For example, instead of asking, “Is your air conditioning working well?” ask, “Can you share any specific instances where it didn’t meet your expectations?”

The open-ended question lets them share unfiltered information, which is a win for you. 

(You can see the emotions behind their words and tell when something is really a pain point vs. not much of a priority.)

Using indirect VoC channels to uncover customer pain points

1. Choose your channel

To go over interactions from customer support, use platforms like Zendesk, Freshdesk, or Salesforce Service Cloud; they make it easy to collect and organize the data.

You can gather data from various sources, such as call logs, emails, chat transcripts, and support tickets.

For social media, use social listening tools like Brandwatch, Sprout Social, or Hootsuite to track relevant hashtags like #HeatingAndCooling or mentions of your brand name.

Alternatively, check review platforms on popular platforms like Yelp or Google — customers describe the problems they have (or had) in their own words.

Quickfix Google Review

Whichever method you choose, gather the data in a spreadsheet or CRM, so you can categorize and quantify occurrences easily.

Step 2: Analyze your VoC data to identify recurring issues

Now you have your VoC data, you likely have a ton of responses to sort through. 

Sorting through them helps you

  • Pinpoint issues multiple prospects and customers are facing
  • Prioritize pressing concerns that need the most attention
  • Group them into themes to take targeted action

How to analyze VoC data

There are two ways to do this: 

  • Using a spreadsheet to manually review and process customer feedback
  • Using tools to automatically analyze the survey results

(We recommend using tools, as it is quicker and less prone to error. Spreadsheets are time-consuming and not suitable for analyzing large volumes of survey responses).

Analyzing results from direct VoC channels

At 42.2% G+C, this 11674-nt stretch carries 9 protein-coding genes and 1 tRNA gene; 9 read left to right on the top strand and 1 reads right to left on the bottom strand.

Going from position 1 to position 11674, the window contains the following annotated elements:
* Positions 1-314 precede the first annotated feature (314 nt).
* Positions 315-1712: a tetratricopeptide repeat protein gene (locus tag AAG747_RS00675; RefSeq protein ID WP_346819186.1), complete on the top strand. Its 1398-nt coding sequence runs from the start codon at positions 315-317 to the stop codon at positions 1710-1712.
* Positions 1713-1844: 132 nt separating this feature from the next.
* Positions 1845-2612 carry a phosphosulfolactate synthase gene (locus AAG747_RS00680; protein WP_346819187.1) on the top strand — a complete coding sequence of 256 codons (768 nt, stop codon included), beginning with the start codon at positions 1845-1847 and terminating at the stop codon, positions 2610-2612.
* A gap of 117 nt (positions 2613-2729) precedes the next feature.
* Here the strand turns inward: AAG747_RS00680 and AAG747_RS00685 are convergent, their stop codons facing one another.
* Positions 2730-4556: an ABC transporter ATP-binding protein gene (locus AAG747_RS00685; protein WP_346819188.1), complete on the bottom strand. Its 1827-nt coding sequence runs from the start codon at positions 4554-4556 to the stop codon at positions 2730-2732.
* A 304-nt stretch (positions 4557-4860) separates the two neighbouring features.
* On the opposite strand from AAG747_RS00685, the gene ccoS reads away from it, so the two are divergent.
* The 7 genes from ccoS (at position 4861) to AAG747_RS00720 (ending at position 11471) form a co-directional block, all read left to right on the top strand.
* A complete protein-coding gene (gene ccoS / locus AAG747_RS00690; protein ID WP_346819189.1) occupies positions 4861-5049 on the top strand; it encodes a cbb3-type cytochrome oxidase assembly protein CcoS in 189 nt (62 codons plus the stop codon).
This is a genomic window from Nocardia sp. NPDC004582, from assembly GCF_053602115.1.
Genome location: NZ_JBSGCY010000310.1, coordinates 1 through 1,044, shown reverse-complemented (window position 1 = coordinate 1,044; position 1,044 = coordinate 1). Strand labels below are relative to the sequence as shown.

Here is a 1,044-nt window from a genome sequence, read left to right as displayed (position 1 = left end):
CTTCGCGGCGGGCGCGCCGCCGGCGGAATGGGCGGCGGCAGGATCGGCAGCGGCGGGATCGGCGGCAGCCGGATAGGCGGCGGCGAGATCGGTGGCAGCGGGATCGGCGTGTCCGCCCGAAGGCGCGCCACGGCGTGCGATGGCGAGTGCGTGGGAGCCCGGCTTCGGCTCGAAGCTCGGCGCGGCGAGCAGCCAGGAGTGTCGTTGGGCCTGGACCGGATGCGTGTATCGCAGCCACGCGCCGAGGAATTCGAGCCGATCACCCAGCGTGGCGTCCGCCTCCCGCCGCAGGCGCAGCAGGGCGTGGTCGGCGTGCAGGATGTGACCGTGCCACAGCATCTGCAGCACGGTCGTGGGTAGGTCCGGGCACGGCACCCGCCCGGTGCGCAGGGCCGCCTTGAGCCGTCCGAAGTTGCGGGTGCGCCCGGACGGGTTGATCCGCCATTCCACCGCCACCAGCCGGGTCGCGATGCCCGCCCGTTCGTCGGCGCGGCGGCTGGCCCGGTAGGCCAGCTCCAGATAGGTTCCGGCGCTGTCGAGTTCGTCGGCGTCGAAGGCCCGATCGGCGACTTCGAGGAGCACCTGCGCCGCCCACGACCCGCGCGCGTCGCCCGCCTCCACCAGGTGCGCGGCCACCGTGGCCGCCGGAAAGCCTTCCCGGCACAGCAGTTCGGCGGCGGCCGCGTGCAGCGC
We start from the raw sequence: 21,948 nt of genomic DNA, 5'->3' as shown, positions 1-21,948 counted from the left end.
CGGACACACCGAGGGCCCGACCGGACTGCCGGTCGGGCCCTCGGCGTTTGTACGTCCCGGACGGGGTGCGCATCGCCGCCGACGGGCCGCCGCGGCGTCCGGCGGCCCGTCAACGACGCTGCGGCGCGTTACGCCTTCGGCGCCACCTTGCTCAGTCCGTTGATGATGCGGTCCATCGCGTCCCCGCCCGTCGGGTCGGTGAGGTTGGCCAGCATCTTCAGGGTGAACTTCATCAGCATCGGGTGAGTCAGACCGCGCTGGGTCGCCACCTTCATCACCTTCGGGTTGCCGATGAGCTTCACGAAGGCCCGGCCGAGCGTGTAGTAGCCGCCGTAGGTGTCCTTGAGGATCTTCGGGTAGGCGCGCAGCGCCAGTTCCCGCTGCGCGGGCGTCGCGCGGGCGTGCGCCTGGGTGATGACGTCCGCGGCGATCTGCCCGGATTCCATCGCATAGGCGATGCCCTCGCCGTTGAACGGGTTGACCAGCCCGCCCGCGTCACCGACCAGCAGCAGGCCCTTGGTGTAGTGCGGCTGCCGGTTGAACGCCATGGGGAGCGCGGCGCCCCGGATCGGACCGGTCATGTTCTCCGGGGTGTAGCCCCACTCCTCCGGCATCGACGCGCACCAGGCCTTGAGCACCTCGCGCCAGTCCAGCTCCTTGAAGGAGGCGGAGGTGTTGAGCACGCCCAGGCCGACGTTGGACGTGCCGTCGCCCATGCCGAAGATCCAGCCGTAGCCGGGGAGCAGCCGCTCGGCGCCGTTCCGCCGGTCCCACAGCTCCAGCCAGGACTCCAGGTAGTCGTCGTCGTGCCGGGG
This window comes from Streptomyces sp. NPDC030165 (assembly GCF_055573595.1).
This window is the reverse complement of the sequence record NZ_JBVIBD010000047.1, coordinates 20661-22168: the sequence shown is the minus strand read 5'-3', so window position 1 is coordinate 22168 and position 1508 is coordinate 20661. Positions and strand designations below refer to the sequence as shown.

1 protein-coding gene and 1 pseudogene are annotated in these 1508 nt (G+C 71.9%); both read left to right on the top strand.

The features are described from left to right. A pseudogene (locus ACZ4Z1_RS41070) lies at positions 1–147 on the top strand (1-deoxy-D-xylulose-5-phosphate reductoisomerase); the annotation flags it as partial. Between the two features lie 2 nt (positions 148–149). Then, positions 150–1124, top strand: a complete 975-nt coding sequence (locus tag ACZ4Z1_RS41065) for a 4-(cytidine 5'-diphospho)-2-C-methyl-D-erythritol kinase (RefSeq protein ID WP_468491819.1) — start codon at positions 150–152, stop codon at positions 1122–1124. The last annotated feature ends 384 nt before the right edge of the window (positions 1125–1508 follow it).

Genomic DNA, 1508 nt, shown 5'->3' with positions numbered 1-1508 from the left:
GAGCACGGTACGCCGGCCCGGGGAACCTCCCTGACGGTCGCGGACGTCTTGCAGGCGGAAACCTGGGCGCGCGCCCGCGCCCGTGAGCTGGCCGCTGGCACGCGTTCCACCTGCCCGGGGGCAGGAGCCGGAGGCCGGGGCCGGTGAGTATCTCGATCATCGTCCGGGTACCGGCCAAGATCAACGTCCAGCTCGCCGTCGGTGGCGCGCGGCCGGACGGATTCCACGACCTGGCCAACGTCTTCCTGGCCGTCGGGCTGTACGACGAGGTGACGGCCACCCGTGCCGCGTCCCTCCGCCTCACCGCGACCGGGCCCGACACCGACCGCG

1. For surveys

Use your survey tool to sort through responses.

For example, say you used SurveyMonkey to survey users.

Its sentiment analysis feature gives you a quick summary of how respondents feel. 

The tool analyzes responses to open-ended questions and classifies them into positive, negative, and neutral sentiments.

To dig deeper, filter specific questions by sentiment (positive, neutral, negative…) to spot similarities in the responses.

If you used Hotjar, you can filter responses by complete, incomplete, and all.

Hotjar filter responses

Selecting “complete responses” removes incomplete answers from your analysis, ensuring your results aren’t skewed in any way. Hotjar AI for Surveys also analyzes answers to open-ended questions on your behalf and generates a summary that outlines key findings, quotes, and actionable next steps.

2. For one-on-one interviews and sales call recordings

Transcribe the conversation using tools like Rilla Voice,, or to save time and avoid listening to the audio recordings over and over again.

Rilla Otter Rev Logos

Using any of these tools, you and your team can 

  • Process large amounts of audio data in a relatively short time
  • Search using keywords to locate specific sections of the interview or sales call
  • Look for patterns (recurring issues or common emotions) customers expressed 
  • Identify and extract key themes and quotes from the transcript.

Otter summarizes the main points from your recordings on your behalf. 

You’ll have to double-check the transcript against the audio to ensure the software didn’t misspell or miss critical details.

Analyzing results from indirect VoC channels

1. For social media

Set up alerts for brand mentions and specific keywords using social media monitoring tools like Mention or Hootsuite

This way, you’ll get notified whenever these phrases come up in social media conversations. 

Dig deep into comments and replies on your social media posts and those of competitors. For example, check for recurring issues, specifically those that highlight specific HVAC-related challenges, frustrations, or suggestions.

Also, observe the emotional tone of customer comments. 

Are they expressing frustration, satisfaction, confusion, or excitement?

Use Brandwatch to analyze the sentiment of social media mentions. The results make it easy for you to quantify positive, neutral, and negative tones in your customer responses.